This address for this post is: http://www.cpsc.gov/onsafety/2012/05/drawstrings-not-allowed/
Look closely at the locks you put on your cabinets to keep your children out. Do they look like this?
If so, you should keep reading. The Safety 1st Push ‘N Snap Cabinet Locks are being recalled because young children can open the locks and get access to the cabinets.
Dorel Juvenile Group, the company that imports these locks, has received 200 reports of locks that did not adequately secure cabinets or were damaged. Three children who got into the cabinets swallowed or handled dishwasher detergent, window cleaner or oven cleaner and were observed and released from emergency treatment centers.
You can find detailed information on how to identify the recalled locks here.
Stop relying on these recalled locks to keep children out of cabinets immediately and contact the company at www.djgusa.com or toll-free at (866) 762-3212 between 8 a.m. and 5 p.m. ET Monday through Friday for a free replacement lock. While you are waiting for a free replacement lock, immediately store dangerous items out of reach of children.
This address for this post is: http://www.cpsc.gov/onsafety/2012/03/recall-safety-1st-cabinet-locks/
This address for this post is: http://www.cpsc.gov/onsafety/2012/03/recall-roundup-february-2012/
When you’re making a cup of coffee, you don’t want to get burned by having hot liquid, coffee grounds or tea leaves spray out at you.
Today, we are announcing a voluntary recall involving about 1.7 million Bosch-branded Tassimo T Disc single cup brewers and certain Kraft espresso T Discs, due to a burn hazard to consumers. We are urging you to stop using these recalled coffee makers and espresso discs and take advantage of the free replacement part and espresso T Disc refund programs.
Here’s what the coffee makers look like:
A 10-year-old Minnesota girl was one of 37 reported victims of second-degree burns from the coffee maker’s spray. The girl had burns to her face and neck and was hospitalized. There have been 140 reports of incidents in which the coffee makers sprayed hot liquid, coffee grounds or tea leaves onto consumers.
Either “Bosch” and “Tassimo” or “Tassimo Professional” are printed on the front of the coffee makers. They use small plastic disks, called “T Discs” that are filled with coffee, tea, milk, chocolate or syrup to brew drinks. This recall news release gives you a list of recalled model numbers and additional details.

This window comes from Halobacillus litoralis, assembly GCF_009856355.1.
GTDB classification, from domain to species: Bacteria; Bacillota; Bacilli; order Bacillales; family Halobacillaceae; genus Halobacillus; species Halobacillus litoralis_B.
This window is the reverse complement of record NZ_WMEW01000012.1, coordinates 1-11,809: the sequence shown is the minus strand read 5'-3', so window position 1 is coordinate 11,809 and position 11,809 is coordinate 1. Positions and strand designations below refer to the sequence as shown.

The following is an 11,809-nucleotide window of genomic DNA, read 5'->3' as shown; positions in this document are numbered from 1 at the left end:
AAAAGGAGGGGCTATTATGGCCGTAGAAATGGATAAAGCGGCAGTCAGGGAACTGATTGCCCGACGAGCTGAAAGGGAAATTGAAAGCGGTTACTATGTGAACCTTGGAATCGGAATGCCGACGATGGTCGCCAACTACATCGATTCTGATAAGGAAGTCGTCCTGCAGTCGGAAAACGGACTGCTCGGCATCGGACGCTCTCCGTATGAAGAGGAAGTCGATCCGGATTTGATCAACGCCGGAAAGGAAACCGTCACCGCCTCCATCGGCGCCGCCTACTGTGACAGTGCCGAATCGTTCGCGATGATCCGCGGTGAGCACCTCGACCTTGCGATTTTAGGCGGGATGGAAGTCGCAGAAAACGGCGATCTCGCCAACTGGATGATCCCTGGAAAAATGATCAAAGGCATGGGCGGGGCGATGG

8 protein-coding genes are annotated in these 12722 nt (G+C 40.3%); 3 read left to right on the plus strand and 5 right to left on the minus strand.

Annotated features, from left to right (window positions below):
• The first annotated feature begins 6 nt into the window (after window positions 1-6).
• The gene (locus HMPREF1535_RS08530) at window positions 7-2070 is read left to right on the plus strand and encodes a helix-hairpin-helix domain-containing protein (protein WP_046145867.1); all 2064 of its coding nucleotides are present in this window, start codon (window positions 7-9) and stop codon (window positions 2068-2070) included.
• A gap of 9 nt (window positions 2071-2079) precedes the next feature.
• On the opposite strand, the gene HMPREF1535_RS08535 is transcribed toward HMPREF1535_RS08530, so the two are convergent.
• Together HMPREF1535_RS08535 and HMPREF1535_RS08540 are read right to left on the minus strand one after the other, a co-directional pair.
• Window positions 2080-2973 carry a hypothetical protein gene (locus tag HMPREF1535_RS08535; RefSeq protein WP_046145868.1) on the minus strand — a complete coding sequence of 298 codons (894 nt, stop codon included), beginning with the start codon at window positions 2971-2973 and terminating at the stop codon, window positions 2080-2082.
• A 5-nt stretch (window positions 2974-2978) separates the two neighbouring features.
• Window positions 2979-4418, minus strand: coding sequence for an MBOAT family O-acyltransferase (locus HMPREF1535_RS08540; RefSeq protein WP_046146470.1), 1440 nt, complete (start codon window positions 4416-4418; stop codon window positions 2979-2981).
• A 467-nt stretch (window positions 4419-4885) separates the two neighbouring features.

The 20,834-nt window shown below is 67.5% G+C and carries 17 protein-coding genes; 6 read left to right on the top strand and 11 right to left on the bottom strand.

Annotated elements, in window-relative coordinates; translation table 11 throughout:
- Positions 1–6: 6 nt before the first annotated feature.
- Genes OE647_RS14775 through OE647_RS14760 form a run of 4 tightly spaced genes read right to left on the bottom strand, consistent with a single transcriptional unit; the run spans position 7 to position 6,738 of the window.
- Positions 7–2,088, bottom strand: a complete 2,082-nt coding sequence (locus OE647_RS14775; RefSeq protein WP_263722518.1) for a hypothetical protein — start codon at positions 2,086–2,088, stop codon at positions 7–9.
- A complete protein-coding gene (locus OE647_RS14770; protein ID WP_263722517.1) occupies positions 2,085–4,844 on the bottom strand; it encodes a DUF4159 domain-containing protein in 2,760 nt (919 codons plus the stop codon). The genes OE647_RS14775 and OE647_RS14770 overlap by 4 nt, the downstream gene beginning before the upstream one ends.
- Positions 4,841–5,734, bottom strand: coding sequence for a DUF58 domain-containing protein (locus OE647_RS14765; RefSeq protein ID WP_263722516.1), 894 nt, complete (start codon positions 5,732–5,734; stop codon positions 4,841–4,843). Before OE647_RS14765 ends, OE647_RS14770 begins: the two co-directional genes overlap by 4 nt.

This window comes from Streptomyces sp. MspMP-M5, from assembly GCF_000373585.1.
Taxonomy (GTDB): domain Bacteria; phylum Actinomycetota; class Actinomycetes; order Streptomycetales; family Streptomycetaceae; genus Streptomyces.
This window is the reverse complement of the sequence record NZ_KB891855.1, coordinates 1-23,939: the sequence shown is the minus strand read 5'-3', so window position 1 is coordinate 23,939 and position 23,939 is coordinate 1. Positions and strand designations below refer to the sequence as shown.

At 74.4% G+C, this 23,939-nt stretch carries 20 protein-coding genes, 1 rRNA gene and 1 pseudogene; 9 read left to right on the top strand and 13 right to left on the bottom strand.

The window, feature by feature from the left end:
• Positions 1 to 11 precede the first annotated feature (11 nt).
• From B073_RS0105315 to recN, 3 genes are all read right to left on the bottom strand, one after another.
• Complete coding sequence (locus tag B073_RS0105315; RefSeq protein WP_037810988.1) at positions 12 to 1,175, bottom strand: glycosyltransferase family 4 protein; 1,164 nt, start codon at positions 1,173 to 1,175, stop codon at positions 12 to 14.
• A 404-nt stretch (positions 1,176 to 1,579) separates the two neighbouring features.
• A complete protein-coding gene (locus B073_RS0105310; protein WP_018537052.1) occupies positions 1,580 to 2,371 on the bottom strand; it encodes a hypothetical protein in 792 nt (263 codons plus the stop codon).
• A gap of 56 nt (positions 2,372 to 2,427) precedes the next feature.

Some of the Kraft Foods-made espresso T Discs that fit in these coffee makers are also being recalled because they can become clogged and spray hot liquid and coffee grounds during or after brewing. The 4 million recalled packages of T Discs are 25 types of Gevalia, Maxwell House and Nabob branded espresso T Discs used in Tassimo coffee makers. This recall news release tells you how to identify the recalled T Discs by codes listed on the packages. [LINK TO KRAFT RECALL] Kraft reports 21 incidents involving the recalled T Discs, including four reports of second-degree burns. One injury involved a 2-year-old girl from Canada who received second-degree burns to her face.
If you own these recalled coffee makers or the recalled espresso T Discs, stop using them today. Contact Tassimo through their website at www.tassimodirect.com/safetyrecall or by calling toll-free (866) 918-8763 between 8 a.m. and 8 p.m. ET Monday through Friday. Tassimo will send you a free replacement “T Disc holder” for the coffee maker and a full refund for the T Discs.
This address for this post is: http://www.cpsc.gov/onsafety/2012/02/check-your-single-cup-coffee-maker-and-t-discs/